“We Don’t Have Those American Problems”: Anti-Blackness, Exclusion, and the History of Canadian Rap Music
Francesca D’Amico-Cuthbert, post-doctoral fellow, Jackman Humanities Institute, University of Toronto
Chair: Marlene Gaynair, William Lyon Mackenzie King Postdoctoral Fellow, Canada Program, Weatherhead Center for International Affairs, Harvard University
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Francesca D'Amico-Cuthbert (Ph.D., York University) is a post-doctoral fellow at the Jackman Humanities Institute (University of Toronto) and a researcher for the Universal Hip Hop Museum (set to open in 2024 in the Bronx, New York City). Dr. D’Amico-Cuthbert’s research explores the history of American and Canadian Black popular music, the creative industries, and histories of anti-Blackness in the music marketplace. Her current postdoctoral research maps a social history of power relations between Canadian Hip Hop practitioners, creative marketplace elites, and state-actors in an attempt to historicize Canadian Rap music’s relationship to commerce, anti-Black market segmentation and the availability of state revenue streams and marketplace exposure. Her forthcoming book project, a history of American Hip Hop knowledge production in the era of mass incarceration, outlines how Black rappers constructed complex ethnographies of urban spaces, transformed dispositions of power, and unmasked the modes and mechanisms of a persistent and haunting coloniality in the afterlives of American slavery.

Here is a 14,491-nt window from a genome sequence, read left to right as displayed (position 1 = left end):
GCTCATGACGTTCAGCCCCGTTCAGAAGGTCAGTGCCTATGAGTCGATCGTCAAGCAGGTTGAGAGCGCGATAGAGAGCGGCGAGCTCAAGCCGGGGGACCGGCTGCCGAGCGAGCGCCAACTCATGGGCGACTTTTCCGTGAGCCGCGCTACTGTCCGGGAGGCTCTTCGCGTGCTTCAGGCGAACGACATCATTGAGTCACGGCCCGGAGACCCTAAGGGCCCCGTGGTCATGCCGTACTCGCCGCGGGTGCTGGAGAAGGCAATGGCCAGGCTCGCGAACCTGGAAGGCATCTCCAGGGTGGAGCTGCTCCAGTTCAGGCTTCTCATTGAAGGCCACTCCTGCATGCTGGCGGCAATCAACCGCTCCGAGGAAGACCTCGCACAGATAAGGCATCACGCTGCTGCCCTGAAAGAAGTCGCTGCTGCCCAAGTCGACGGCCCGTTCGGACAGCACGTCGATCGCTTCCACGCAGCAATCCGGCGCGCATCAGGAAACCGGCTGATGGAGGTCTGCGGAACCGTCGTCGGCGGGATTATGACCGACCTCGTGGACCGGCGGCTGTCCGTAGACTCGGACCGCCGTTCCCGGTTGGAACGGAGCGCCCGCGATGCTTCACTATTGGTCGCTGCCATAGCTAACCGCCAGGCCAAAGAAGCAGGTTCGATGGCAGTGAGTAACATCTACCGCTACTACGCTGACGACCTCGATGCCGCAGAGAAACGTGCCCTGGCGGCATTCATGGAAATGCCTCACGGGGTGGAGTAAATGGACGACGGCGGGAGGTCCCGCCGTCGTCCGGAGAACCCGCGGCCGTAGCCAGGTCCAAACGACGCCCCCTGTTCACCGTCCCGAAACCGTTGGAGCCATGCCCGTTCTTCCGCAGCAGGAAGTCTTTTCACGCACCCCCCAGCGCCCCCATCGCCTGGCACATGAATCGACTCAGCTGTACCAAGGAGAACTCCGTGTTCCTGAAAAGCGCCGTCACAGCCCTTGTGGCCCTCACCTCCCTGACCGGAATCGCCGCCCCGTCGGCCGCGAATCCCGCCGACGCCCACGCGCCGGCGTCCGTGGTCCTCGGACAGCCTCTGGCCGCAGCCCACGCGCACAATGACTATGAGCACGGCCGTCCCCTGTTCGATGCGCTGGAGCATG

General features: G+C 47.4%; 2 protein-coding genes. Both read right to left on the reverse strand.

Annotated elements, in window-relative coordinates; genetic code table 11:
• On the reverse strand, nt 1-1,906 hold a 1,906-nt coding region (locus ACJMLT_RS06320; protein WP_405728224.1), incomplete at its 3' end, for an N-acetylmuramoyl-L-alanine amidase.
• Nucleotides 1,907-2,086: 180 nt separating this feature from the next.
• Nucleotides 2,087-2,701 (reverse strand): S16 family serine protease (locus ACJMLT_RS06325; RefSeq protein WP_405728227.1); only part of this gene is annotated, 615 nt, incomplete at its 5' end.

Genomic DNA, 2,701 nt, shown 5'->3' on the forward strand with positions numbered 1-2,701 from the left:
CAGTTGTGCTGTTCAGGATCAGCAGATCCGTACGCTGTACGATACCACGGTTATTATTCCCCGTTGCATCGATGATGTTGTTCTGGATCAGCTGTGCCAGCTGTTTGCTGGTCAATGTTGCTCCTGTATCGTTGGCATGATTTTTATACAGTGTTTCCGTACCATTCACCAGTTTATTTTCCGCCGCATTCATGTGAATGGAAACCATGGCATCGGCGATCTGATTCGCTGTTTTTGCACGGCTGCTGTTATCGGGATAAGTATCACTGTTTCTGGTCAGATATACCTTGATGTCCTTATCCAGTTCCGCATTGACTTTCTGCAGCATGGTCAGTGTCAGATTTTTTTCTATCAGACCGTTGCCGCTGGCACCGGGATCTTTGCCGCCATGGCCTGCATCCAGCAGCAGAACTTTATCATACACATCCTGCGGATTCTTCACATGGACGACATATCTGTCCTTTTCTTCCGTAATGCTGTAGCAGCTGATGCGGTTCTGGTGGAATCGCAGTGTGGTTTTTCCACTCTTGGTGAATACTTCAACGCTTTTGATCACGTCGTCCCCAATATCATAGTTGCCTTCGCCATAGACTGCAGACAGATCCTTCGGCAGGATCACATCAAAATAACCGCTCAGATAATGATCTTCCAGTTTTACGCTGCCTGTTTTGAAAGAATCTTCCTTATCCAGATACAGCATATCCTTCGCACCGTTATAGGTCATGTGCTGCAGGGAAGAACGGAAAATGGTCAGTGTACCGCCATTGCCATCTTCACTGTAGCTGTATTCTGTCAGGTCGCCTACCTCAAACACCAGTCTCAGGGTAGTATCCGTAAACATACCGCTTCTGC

Dr. D’Amico-Cuthbert is the winner of the Journal of the Canadian Historical Association’s Best Article Prize (2015) for her piece titled “The Mic Is My Piece:’ Canadian Rap, the Gendered ‘Cool Pose’ and Music Industry Racialization and Regulation” – the first article authored by a historian on the history of Canadian Hip Hop and Rap music. In addition to publishing her research in several edited volumes, the Canadian Journal of History, and the Journal of the Canadian Historical Association, her work has also been featured in the first compilation on Hip Hop education pedagogy, #HipHopEd: The Compilation on Hip-hop Education, Volume 1: Hip-hop as Education, Philosophy and Practice (edited by Christopher Emdin and Edmund S. Adjapong, 2018). She currently serves on the program committee for the International Association for the Study of Popular Music (IASPM) Canada’s Working in Music Conference, and as a researcher for Fresh, Bold and So Def (a Hip Hop feminist intervention project) and the Hip Hop Education Center, a think-tank focussed on Hip Hop education, pedagogy, and approaches to social change.